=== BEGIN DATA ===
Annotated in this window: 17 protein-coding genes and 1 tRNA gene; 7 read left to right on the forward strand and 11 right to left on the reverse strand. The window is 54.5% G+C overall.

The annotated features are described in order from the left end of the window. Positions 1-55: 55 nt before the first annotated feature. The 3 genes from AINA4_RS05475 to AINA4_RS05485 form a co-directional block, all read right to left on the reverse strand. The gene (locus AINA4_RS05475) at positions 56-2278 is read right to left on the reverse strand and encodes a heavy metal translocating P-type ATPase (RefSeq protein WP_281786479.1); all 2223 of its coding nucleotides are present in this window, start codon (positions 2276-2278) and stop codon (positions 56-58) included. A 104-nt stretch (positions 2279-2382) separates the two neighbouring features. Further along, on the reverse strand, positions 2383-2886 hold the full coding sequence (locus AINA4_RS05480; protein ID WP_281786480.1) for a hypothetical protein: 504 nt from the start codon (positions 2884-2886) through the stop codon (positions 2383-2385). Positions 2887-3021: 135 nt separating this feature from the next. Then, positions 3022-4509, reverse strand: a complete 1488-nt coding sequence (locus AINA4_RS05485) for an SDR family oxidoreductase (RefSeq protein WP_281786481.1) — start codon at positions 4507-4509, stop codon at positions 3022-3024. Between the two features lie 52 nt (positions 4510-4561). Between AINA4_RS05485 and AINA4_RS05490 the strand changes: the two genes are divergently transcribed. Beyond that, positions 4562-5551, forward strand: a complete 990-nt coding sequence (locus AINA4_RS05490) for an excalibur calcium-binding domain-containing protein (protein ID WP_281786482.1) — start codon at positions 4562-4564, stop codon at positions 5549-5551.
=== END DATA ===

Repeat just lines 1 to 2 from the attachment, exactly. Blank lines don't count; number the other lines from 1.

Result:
Annotated in this window: 17 protein-coding genes and 1 tRNA gene; 7 read left to right on the forward strand and 11 right to left on the reverse strand. The window is 54.5% G+C overall.

The annotated features are described in order from the left end of the window. Positions 1-55: 55 nt before the first annotated feature. The 3 genes from AINA4_RS05475 to AINA4_RS05485 form a co-directional block, all read right to left on the reverse strand. The gene (locus AINA4_RS05475) at positions 56-2278 is read right to left on the reverse strand and encodes a heavy metal translocating P-type ATPase (RefSeq protein WP_281786479.1); all 2223 of its coding nucleotides are present in this window, start codon (positions 2276-2278) and stop codon (positions 56-58) included. A 104-nt stretch (positions 2279-2382) separates the two neighbouring features. Further along, on the reverse strand, positions 2383-2886 hold the full coding sequence (locus AINA4_RS05480; protein ID WP_281786480.1) for a hypothetical protein: 504 nt from the start codon (positions 2884-2886) through the stop codon (positions 2383-2385). Positions 2887-3021: 135 nt separating this feature from the next. Then, positions 3022-4509, reverse strand: a complete 1488-nt coding sequence (locus AINA4_RS05485) for an SDR family oxidoreductase (RefSeq protein WP_281786481.1) — start codon at positions 4507-4509, stop codon at positions 3022-3024. Between the two features lie 52 nt (positions 4510-4561). Between AINA4_RS05485 and AINA4_RS05490 the strand changes: the two genes are divergently transcribed. Beyond that, positions 4562-5551, forward strand: a complete 990-nt coding sequence (locus AINA4_RS05490) for an excalibur calcium-binding domain-containing protein (protein ID WP_281786482.1) — start codon at positions 4562-4564, stop codon at positions 5549-5551.